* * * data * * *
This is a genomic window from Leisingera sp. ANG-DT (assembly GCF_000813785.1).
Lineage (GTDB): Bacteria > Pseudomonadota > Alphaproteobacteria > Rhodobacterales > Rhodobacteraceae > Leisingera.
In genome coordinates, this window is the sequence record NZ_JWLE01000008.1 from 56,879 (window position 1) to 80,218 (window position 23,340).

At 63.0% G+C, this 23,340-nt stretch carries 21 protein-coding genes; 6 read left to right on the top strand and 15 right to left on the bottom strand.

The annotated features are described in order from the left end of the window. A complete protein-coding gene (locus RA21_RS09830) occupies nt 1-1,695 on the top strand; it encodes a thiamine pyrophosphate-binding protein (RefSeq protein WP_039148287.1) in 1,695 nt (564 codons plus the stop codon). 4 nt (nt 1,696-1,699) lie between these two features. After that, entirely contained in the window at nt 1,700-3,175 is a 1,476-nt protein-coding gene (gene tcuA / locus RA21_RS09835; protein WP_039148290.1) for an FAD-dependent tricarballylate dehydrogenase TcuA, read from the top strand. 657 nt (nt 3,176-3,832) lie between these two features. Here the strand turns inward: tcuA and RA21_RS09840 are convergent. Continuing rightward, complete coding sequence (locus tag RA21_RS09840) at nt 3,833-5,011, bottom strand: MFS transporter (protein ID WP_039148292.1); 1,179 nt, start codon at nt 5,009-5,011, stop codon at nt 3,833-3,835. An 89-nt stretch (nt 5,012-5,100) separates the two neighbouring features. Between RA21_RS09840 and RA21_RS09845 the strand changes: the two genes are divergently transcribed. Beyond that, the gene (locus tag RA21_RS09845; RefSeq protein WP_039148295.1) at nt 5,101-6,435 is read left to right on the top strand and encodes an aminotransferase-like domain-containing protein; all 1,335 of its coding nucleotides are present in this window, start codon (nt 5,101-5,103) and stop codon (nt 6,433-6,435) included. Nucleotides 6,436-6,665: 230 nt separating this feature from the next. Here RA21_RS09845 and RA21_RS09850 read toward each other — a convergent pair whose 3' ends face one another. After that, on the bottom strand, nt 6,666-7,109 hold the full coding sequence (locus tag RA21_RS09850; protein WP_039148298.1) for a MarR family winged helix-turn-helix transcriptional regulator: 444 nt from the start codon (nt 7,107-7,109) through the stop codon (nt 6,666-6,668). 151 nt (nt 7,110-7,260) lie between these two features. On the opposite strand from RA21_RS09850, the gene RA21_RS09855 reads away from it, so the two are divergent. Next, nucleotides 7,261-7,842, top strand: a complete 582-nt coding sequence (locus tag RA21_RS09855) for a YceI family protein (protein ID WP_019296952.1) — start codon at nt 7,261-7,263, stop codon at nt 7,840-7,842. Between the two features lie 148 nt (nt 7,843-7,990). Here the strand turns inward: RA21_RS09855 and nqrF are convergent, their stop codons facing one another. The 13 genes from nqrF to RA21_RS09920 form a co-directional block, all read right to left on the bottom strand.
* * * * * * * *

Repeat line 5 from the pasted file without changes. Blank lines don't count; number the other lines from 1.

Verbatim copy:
The annotated features are described in order from the left end of the window. A complete protein-coding gene (locus RA21_RS09830) occupies nt 1-1,695 on the top strand; it encodes a thiamine pyrophosphate-binding protein (RefSeq protein WP_039148287.1) in 1,695 nt (564 codons plus the stop codon). 4 nt (nt 1,696-1,699) lie between these two features. After that, entirely contained in the window at nt 1,700-3,175 is a 1,476-nt protein-coding gene (gene tcuA / locus RA21_RS09835; protein WP_039148290.1) for an FAD-dependent tricarballylate dehydrogenase TcuA, read from the top strand. 657 nt (nt 3,176-3,832) lie between these two features. Here the strand turns inward: tcuA and RA21_RS09840 are convergent. Continuing rightward, complete coding sequence (locus tag RA21_RS09840) at nt 3,833-5,011, bottom strand: MFS transporter (protein ID WP_039148292.1); 1,179 nt, start codon at nt 5,009-5,011, stop codon at nt 3,833-3,835. An 89-nt stretch (nt 5,012-5,100) separates the two neighbouring features. Between RA21_RS09840 and RA21_RS09845 the strand changes: the two genes are divergently transcribed. Beyond that, the gene (locus tag RA21_RS09845; RefSeq protein WP_039148295.1) at nt 5,101-6,435 is read left to right on the top strand and encodes an aminotransferase-like domain-containing protein; all 1,335 of its coding nucleotides are present in this window, start codon (nt 5,101-5,103) and stop codon (nt 6,433-6,435) included. Nucleotides 6,436-6,665: 230 nt separating this feature from the next. Here RA21_RS09845 and RA21_RS09850 read toward each other — a convergent pair whose 3' ends face one another. After that, on the bottom strand, nt 6,666-7,109 hold the full coding sequence (locus tag RA21_RS09850; protein WP_039148298.1) for a MarR family winged helix-turn-helix transcriptional regulator: 444 nt from the start codon (nt 7,107-7,109) through the stop codon (nt 6,666-6,668). 151 nt (nt 7,110-7,260) lie between these two features. On the opposite strand from RA21_RS09850, the gene RA21_RS09855 reads away from it, so the two are divergent. Next, nucleotides 7,261-7,842, top strand: a complete 582-nt coding sequence (locus tag RA21_RS09855) for a YceI family protein (protein ID WP_019296952.1) — start codon at nt 7,261-7,263, stop codon at nt 7,840-7,842. Between the two features lie 148 nt (nt 7,843-7,990). Here the strand turns inward: RA21_RS09855 and nqrF are convergent, their stop codons facing one another. The 13 genes from nqrF to RA21_RS09920 form a co-directional block, all read right to left on the bottom strand.